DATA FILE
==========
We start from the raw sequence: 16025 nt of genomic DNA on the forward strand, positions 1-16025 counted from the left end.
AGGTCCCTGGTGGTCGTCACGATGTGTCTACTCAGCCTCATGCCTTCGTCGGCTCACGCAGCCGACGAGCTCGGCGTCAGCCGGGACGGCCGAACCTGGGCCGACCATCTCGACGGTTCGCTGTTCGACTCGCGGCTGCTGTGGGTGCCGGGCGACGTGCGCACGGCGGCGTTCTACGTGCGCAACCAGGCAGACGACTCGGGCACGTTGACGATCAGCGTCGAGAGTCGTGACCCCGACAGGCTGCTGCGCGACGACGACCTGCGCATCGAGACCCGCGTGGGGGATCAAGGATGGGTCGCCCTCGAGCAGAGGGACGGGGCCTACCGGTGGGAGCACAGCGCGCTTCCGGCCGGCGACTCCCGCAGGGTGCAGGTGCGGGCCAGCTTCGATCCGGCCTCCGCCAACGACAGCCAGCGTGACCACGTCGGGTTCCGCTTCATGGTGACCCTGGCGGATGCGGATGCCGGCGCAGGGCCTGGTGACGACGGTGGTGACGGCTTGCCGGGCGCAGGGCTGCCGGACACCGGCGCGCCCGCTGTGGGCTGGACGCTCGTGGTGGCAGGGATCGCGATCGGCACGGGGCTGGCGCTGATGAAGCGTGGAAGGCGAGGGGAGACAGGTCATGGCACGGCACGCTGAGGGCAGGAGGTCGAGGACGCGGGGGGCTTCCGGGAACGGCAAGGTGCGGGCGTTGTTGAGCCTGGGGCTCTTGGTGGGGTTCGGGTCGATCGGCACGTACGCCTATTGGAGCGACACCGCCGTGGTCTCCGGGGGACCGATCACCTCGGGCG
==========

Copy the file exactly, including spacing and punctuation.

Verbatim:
We start from the raw sequence: 16025 nt of genomic DNA on the forward strand, positions 1-16025 counted from the left end.
AGGTCCCTGGTGGTCGTCACGATGTGTCTACTCAGCCTCATGCCTTCGTCGGCTCACGCAGCCGACGAGCTCGGCGTCAGCCGGGACGGCCGAACCTGGGCCGACCATCTCGACGGTTCGCTGTTCGACTCGCGGCTGCTGTGGGTGCCGGGCGACGTGCGCACGGCGGCGTTCTACGTGCGCAACCAGGCAGACGACTCGGGCACGTTGACGATCAGCGTCGAGAGTCGTGACCCCGACAGGCTGCTGCGCGACGACGACCTGCGCATCGAGACCCGCGTGGGGGATCAAGGATGGGTCGCCCTCGAGCAGAGGGACGGGGCCTACCGGTGGGAGCACAGCGCGCTTCCGGCCGGCGACTCCCGCAGGGTGCAGGTGCGGGCCAGCTTCGATCCGGCCTCCGCCAACGACAGCCAGCGTGACCACGTCGGGTTCCGCTTCATGGTGACCCTGGCGGATGCGGATGCCGGCGCAGGGCCTGGTGACGACGGTGGTGACGGCTTGCCGGGCGCAGGGCTGCCGGACACCGGCGCGCCCGCTGTGGGCTGGACGCTCGTGGTGGCAGGGATCGCGATCGGCACGGGGCTGGCGCTGATGAAGCGTGGAAGGCGAGGGGAGACAGGTCATGGCACGGCACGCTGAGGGCAGGAGGTCGAGGACGCGGGGGGCTTCCGGGAACGGCAAGGTGCGGGCGTTGTTGAGCCTGGGGCTCTTGGTGGGGTTCGGGTCGATCGGCACGTACGCCTATTGGAGCGACACCGCCGTGGTCTCCGGGGGACCGATCACCTCGGGCG